Yes, there is a time to speak, a time to ask, and a time to open our mouth in teaching. But there is also a time to sit quietly, to listen, to learn, ponder in silence. There is a time to reverence mystery in quiet, wordless admiration. There is a time to humbly except that there are many things beyond my ability to know or understand.

In this reverent silence there comes forth kind of holy wisdom, a wisdom that is not easily reduced to words. It is the wisdom that appreciates that the acceptance of mystery, is itself insight. It is a silence that opens us upward and outward away from the more tiny world of things we have “figured out.”

And thus Zechariah is reduced by the angel to silence, a holy and reflective silence before the mysterious and merciful work of God.

And what of us who are approaching the mystery of the incarnation, and who live in a world steeped in mystery? Do we scoff and what we do not understand? Do we rush to open our mouth in doubt or ridicule, or do silently ponder and listen, seeking to be taught? Do we accept that humility both opens the door to wisdom and is a kind of wisdom itself?

Find silence before Christmas: God stirs from His holy dwelling.

13 Responses

  1. Ruthie Miller Damico says:

    Interesting, Msgr. Pope, thank you for sharing.. :-)

  2. edracruz says:

    The world is too noisy, we cannot hear GOD anymore. We need the deep contemplation of the mystic saints. Our GOD cannot be found in the tumult of earthquake, neither in the thunder and lightning but in the gentle breeze of HIS Magnificent Presence in the Holy Eucharist. Please we need the silence after the communion. Please give us this little space that we find HIM within us.
    Thanks for this article, I will quiet down to drown out the echoes of this confused world in myself.

  3. Anne Marie says:

    Good article.

    I struggle with the practice of silence and is one who likes to find a reason for everything. What had taken place in the Gospel yesterday is a reminder that I cannot always be in control. I have to let go and let God be in charge.

  4. Clueless says:

    Thank you for this. It is very timely.

  5. RichardC says:

    “How shall I know this? For I am an old man, and my wife is advanced in years.”–One thing is that this had already happened before, Sarah gave birth to a child at an advanced year, fulfilling God’s promise. So, Zechariah’s question implies a questioning of the entire tradition that God interacts in history.

    Before the Archangel Gabriel announces to Mary that she will give birth to a child, the bible had already foretold that a virgin will give birth to a child. I think before Gabriel talks to her she wondered, “How can a virgin give birth to a child?” and after Gabriel talks to her she wonders, “How will I give birth to a child?” She recognizes that she is the virgin foretold by the prophet.

    Neat reflection and video, Monsignor.

  6. Vijaya says:

    Wonderful reflection, esp. for when we go for Adoration tonight. My children still don’t get that it’s being in the same room with Jesus in the form of bread (real and tangible), instead of His invisible Presence (where 2 or 3 are gathered in my name, I am present). Maybe you could write an article about how to make a good holy hour (or 20 min) for children. Mine are old enough to be quiet for an hour, and I hope they are listening to the still small voice of God.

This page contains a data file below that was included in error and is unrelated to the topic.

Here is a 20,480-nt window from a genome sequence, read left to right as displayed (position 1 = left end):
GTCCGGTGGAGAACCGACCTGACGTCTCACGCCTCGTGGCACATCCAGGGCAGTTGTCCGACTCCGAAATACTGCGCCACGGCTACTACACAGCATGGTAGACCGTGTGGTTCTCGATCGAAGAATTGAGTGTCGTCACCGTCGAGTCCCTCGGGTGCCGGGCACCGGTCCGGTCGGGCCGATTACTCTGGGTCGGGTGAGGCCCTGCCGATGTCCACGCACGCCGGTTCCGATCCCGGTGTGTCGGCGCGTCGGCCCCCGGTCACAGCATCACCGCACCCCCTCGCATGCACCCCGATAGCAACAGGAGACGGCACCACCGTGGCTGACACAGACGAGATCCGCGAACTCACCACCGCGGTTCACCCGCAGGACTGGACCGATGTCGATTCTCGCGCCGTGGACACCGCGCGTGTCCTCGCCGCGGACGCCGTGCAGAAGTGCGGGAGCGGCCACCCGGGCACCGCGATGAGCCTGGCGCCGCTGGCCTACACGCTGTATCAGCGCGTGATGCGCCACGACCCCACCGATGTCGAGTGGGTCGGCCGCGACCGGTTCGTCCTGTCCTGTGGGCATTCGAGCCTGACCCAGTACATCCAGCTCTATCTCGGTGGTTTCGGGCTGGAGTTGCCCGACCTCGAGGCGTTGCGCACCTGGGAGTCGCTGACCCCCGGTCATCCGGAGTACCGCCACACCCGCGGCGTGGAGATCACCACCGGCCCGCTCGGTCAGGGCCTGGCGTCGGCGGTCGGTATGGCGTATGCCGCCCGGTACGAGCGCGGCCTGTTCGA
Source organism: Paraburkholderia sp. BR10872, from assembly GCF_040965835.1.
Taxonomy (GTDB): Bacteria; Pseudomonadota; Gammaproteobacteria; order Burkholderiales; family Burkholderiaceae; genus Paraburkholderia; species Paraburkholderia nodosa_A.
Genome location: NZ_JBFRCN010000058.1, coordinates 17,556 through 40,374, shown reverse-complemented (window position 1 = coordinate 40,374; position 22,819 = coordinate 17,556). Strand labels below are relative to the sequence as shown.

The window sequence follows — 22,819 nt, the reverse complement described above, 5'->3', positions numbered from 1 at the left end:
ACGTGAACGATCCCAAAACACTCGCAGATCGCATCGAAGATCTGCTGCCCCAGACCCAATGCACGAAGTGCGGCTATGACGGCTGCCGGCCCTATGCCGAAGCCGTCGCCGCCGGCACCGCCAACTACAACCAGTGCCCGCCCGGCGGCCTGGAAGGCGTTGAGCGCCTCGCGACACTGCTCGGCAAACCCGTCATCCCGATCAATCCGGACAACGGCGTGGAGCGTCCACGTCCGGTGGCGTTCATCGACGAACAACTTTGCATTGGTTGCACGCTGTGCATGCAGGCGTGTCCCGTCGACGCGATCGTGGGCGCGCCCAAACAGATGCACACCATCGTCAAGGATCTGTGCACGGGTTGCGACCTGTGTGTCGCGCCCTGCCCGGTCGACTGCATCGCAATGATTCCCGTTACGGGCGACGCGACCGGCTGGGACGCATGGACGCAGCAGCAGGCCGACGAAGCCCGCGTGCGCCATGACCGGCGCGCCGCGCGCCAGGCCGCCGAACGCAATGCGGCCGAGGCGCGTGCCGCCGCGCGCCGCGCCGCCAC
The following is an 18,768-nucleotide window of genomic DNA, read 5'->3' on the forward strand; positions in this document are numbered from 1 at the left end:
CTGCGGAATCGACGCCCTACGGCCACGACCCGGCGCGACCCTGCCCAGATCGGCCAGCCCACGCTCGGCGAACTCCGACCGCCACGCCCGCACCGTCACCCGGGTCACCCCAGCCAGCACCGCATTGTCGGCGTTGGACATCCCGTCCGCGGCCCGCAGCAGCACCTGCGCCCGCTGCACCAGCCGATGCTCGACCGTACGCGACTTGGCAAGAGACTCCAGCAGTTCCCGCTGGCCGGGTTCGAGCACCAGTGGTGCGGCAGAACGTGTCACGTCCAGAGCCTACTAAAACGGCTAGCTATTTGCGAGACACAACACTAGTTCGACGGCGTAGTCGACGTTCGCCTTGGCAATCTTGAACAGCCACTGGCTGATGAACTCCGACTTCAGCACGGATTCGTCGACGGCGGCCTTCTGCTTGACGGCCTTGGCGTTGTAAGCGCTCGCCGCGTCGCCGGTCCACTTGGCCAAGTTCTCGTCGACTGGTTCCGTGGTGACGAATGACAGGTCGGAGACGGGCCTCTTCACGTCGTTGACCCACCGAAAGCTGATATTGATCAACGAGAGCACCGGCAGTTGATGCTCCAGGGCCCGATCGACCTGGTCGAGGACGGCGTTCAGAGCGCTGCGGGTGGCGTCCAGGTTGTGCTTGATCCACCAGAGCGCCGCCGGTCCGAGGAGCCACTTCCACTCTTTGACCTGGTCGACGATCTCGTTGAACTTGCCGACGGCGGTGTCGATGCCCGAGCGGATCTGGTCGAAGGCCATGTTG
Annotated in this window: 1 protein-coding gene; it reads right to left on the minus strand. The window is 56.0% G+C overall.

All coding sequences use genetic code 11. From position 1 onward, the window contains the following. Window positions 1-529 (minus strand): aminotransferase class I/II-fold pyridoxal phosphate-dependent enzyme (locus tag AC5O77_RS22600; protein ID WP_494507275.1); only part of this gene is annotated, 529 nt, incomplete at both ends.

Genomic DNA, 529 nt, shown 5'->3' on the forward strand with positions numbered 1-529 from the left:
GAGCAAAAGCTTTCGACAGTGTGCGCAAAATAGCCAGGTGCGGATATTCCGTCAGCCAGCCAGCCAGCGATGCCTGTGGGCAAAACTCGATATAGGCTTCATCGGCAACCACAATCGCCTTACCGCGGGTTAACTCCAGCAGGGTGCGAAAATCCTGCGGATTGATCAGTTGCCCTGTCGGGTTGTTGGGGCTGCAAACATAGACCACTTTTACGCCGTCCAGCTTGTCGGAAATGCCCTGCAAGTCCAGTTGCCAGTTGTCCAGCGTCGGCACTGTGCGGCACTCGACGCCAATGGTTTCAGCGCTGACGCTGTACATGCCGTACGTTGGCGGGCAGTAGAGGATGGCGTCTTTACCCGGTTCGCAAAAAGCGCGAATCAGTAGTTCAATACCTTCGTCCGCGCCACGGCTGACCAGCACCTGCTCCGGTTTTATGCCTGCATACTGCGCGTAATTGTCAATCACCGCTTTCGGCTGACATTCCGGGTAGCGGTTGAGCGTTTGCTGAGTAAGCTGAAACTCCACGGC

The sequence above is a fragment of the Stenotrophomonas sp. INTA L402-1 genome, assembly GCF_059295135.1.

Like Robert, I also think Zechariah was rebuked because he was a priest and should’ve known better than to question what is possible for God. Jewish history has plenty of examples of barren women having children because it is the will of God. And I loved the image of Mary reading Isaiah and pondering at the Annunciation.

  7. Romulus says:

    It seems to me that the Blessed Virgin was not rebuked because she was an utterly different sort of creature from Zechariah. The dogma of the immaculate conception explains so much. Surely the archangel’s awe in her presence was even greater than hers for him.

    • Cathy says:

      St. Maximilian Kolbe refers to Mary as the “quasi incarnation of the Holy Spirit”. Imagine that! She is not “true God and true woman” in hypostatic union but close! …EWTN has been showing some of the old Fr. Peyton clips. For the Annunciation, Fr. Peyton captures this mutual awe and respect between Gabriel and Mary. Mary kneels before Gabriel to receive his message; then after receiving her consent, Gabriel kneels before Mary. …I love the simplicity of the Fr. Peyton clips and how well they capture the moment.

  8. Lucy says:

    I like silence.

  9. edgar says:

    My micro reflection on this gospel episode has to do with being an instrument of good, the divine really. Zechariah was being told and used as a participant to the good news of the Messiah. This was done with a definite divine import and circumstance given the presence and agency of the archangel. Zechariah chose to respond with doubt or disbelief when the appropriate response should be one of trust & obedience. I carry this analog to our Christian life: that when we sin we forfeit our ability and credibility to reflect goodness, i.e. we are struck dumb.to witness.

  10. Anne Marie says:

    Today, early this morning, I have begun to discover the practice of “holy silence”. Thank-you Msgr. Charles Pope for this starter article about the need for holy silence.

  11. bt says:

    Holy silence–thanks for the insight.